I found myself wildly agreeing with a good number of things he touched upon, although I think his suggestion to stop calling ourselves atheists is a pipe dream, even as I agree with his reasons. Moreover, I was happy that he clarified and explained his continuing interest in spirituality and meditation. He has made some valid points. Be that as it may I still have my reservations. Meditation I can still buy (cautiously), but until someone can tell me what spiritual/spirituality really is, for me it'll remain in the bunk department.
I'm ecstatic that Harris pointed out a mathematical fact which I had also used in an online debate with a Christian (a Calvinist I believe) last year. It has to do with probabilities for claims. Simply put, the more you specify the particulars of an event, i.e., the more details you enumerate, the less probable that event is.
Let me illustrate. Let's say we're told that a coin has been flipped. The probability that it lands heads is, of course, 50%. But the probability that it lands heads and that the coin flipped is an American coin must of course be less than 50%. This is because in the set of all possible coins there are non Americans ones and so the probability that a coin is American is less than 100%. Multiplying that with 50% yields a value less than 50%.
If we specify more details we will drive the probability further down: The probability that a coin lands heads and is an American coin and is a quarter must be smaller still than the former probability. Hence, the more specifics we enumerate the smaller the probability. (This is one reason why those wishing to go into the psychic trade should provide their audience very general claims and mention as few details as possible.)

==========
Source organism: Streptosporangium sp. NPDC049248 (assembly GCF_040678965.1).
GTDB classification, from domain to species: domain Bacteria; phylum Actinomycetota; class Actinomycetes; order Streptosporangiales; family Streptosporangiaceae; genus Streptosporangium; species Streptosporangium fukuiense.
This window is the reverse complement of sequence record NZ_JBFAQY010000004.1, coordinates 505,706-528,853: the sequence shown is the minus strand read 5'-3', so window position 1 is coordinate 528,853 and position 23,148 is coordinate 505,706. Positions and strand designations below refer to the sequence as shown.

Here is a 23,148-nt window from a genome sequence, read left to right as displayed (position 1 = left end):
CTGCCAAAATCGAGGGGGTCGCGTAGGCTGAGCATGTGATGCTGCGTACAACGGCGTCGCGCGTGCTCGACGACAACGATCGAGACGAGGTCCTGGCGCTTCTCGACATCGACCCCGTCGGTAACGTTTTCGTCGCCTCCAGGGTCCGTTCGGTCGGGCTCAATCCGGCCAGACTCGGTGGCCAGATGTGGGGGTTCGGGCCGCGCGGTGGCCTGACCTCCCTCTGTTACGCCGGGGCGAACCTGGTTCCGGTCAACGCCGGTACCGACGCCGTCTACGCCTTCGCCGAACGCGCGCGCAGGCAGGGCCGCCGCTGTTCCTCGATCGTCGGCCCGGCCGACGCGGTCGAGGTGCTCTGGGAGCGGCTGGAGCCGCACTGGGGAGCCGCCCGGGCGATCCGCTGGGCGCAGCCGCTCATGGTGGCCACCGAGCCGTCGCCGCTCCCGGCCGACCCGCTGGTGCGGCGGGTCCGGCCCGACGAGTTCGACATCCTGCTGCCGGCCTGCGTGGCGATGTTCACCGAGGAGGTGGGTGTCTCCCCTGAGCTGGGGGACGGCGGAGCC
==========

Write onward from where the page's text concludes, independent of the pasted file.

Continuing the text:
So Harris rightly tells us:
[T]he Mormons think Jesus is going to return to earth and administer his Thousand years of Peace, at least part of the time, from the state of Missouri. Why does this make Mormonism less likely to be true than Christianity? Because whatever probability you assign to Jesus’ coming back, you have to assign a lesser probability to his coming back and keeping a summer home in Jackson County, Missouri.
Now compare these two claims:
1. One or more deities exist.
2. There is only one god and he's omniscient and omnipotent and omnipresent and omnibenevolent and composed of three (duh!) persons and he murdered the first-borns of Egypt and flooded the entire earth and incarnated and was born of a virgin and performed miracles and resurrected and will come back to earth and judge humans and commanded A and B and C and D and ... and had done Q and R and S and T and ..., et cetera.
Are you grimacing and wondering why Christians seem to enjoy whittling the probability down to an infinitesimal value?